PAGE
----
Putty the body of your car yourself is not difficult. You just need to gain perseverance, show diligence and exactly follow all the recommendations described below. Let's talk about the main mistakes when puttying a car.
What putties are
Let's start with the fiberglass putty. It is of two types. These are "Fiber" - large fibers and "Microfiber" - standard size fibers. Serves for the application of the first (reinforcing) layers. There is also a universal putty, it is applied both on the first layers and on the finishing ones, already before the primer. There is putty on plastic, finishing putty, putty with aluminum filler. But many make mistakes when working with all types of putty, that's what we'll talk about.
The biggest misconception is that aluminum putty is the toughest putty. The first thought is that aluminum is a metal that strengthens this putty. But this is just a huge myth and delusion. Think for yourself, aluminum particles are in the form of a powder, they are very small and not connected in any way, and that they somehow strengthen the putty is complete nonsense.
And the main function is good heat transfer. Aluminum has very good thermal conductivity. What is it for? This putty is applied to the hood, roof, to those places where there is a rapid change in temperature in the cold. For example, we start the engine, the metal heats up and heats up much faster than the putty and the metal gradually peels off, or if the putty holds well, then it cracks.
Many people think that this is a crack due to the application of a thick layer. But no, it’s just because of the temperature change. And aluminum allows you to quickly take heat from the metal and evenly heat the putty, thereby the difference between the expansion amplitude of the putty and the metal will be minimal.
The second mistake is the wrong application of layers. Many people try to reduce the consumption of material, and if the hole is small, then they try to level it from the first layer. And so it turns out a very large layer and it is fraught with the fact that when you lay out a thick layer of the material that comes with the hardener, it will dry very quickly. The upper layer quickly hardens and it turns out that air does not enter the lower one to carry out the reaction to the end, and it slows down a lot. As the lower layer begins to dry, the upper one will harden completely, and the lower one begins to squeeze the upper one.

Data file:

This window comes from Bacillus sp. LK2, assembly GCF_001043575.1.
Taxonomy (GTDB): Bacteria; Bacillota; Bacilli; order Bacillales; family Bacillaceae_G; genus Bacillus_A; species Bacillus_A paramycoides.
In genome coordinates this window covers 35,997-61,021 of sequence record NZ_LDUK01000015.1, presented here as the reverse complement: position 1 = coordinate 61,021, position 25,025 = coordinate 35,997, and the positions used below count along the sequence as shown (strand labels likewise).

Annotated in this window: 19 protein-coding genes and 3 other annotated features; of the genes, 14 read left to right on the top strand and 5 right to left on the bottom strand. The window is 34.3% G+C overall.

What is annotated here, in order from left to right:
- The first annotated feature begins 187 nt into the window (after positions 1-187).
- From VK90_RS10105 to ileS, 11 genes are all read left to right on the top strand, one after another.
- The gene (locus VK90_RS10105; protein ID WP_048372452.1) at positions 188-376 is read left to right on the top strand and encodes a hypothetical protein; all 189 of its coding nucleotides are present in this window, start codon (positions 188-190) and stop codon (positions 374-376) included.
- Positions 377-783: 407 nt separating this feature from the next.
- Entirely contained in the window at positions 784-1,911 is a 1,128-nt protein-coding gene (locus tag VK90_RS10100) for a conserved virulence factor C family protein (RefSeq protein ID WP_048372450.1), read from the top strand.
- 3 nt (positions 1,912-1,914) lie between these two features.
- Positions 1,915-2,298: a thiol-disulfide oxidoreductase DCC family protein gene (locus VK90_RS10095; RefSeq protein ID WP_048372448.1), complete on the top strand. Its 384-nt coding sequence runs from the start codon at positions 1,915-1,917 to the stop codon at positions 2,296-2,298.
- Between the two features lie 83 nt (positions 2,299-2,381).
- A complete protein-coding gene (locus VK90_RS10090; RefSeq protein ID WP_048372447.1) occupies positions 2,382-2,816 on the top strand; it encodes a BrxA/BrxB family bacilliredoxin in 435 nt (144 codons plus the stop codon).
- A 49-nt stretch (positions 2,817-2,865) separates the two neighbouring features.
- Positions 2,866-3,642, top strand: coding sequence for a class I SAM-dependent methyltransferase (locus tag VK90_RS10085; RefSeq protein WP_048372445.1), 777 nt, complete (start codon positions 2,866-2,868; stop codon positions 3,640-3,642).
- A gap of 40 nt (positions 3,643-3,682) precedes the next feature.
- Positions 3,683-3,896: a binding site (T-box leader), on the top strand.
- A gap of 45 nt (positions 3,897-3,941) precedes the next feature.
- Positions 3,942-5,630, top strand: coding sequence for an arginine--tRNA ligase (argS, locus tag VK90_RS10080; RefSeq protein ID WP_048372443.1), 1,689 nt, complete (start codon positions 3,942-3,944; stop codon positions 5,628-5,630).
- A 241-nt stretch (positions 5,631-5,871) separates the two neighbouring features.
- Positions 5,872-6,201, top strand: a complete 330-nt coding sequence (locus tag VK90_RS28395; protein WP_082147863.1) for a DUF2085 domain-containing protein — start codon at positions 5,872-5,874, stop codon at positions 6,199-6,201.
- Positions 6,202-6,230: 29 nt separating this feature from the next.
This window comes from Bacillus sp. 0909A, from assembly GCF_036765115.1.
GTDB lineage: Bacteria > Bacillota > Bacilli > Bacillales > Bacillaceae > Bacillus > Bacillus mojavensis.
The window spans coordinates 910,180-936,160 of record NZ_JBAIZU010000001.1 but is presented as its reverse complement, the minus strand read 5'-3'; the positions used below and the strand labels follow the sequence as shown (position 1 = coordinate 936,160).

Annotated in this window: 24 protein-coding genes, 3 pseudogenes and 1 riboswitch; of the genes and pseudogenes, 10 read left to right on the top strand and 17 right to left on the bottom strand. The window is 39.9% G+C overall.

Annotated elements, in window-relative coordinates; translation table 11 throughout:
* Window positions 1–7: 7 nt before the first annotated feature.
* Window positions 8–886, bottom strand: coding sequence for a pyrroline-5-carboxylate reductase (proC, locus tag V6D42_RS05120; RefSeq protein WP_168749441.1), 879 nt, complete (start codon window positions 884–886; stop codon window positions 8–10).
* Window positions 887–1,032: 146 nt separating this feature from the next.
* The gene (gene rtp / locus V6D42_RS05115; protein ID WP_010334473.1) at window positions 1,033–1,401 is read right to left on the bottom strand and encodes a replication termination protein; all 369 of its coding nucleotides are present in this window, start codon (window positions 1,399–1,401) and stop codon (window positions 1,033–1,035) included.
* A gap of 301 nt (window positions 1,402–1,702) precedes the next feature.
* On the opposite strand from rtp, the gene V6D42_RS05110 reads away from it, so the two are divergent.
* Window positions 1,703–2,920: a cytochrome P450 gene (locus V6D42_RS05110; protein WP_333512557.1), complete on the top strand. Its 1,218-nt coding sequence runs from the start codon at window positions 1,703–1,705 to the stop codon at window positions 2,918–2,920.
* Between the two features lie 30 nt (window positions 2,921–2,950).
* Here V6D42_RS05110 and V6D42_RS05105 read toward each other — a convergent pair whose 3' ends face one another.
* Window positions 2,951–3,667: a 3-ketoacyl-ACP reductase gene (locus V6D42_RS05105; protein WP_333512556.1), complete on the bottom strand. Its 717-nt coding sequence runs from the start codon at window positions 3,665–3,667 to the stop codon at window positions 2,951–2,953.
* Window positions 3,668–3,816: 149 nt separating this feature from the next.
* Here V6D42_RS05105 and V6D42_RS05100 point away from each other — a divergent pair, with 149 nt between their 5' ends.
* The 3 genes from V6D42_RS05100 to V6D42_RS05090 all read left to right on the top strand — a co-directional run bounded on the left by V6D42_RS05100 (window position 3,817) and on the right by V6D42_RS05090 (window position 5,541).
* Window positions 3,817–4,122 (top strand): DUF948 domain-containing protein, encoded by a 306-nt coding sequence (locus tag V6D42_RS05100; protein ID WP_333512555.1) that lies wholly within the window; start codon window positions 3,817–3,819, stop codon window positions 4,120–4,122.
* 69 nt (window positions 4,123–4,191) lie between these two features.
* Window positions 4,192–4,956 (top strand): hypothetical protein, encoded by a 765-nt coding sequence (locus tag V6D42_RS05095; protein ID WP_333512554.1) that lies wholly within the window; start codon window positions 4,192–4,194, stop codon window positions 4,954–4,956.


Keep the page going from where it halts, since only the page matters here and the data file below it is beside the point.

It almost always ends with the fact that a crack appears in the putty to the metal. Therefore, you need to monitor the layers and apply them gradually with interlayer drying.
Another gross violation is drying with a hair dryer or an incandescent lamp. These actions can easily ruin everything. At first, the putty itself needs to go into a reaction on its own, and it is better not to dry it for the first ten minutes. If you nevertheless decided to use auxiliary tools for drying the putty, then you need to do this according to the rules, otherwise you can very quickly dry the top layer and the bottom layer will be sealed, as a result, you will get either a crack or a detachment of the putty.
To avoid this phenomenon, you need to dry from the back, away from metal. But, in most cases, there is no access to such places. For this, there are infrared lamps that use infrared radiation to dry the putty from the inside. But the most optimal way of drying is to let the putty dry on its own without speeding up the process with the help of additional devices.
And the biggest problem that motorists face is the so-called shrinkage of the putty.
This means that after painting, irregularities, pits, waves, and sometimes cracks appear on the corrected part. This phenomenon happens, among other things, due to improper drying, but primarily this is due to neglect of the correct choice of sandpaper grain. Among specialists there is such a thing as "rule 100" or "step 100". This means that with each layer of putty, the gradient of the sandpaper grain will increase by no more than 100 units. That is, the first layer of putty is processed with 80 sanding paper, the next layer is processed with 160 or 180, the next layer will be processed with 240 or 260 sandpaper, and so on. This is done in order to gradually reduce the depth of the scratches from the sandpaper and minimize the possibility of the putty sagging into the deep risks that remain, for example, from number 80. Then, when the part is already leveled and ready to apply primer, we apply the primer and rub it with sandpaper number 800. Now our part is ready for painting. But that's a completely different story …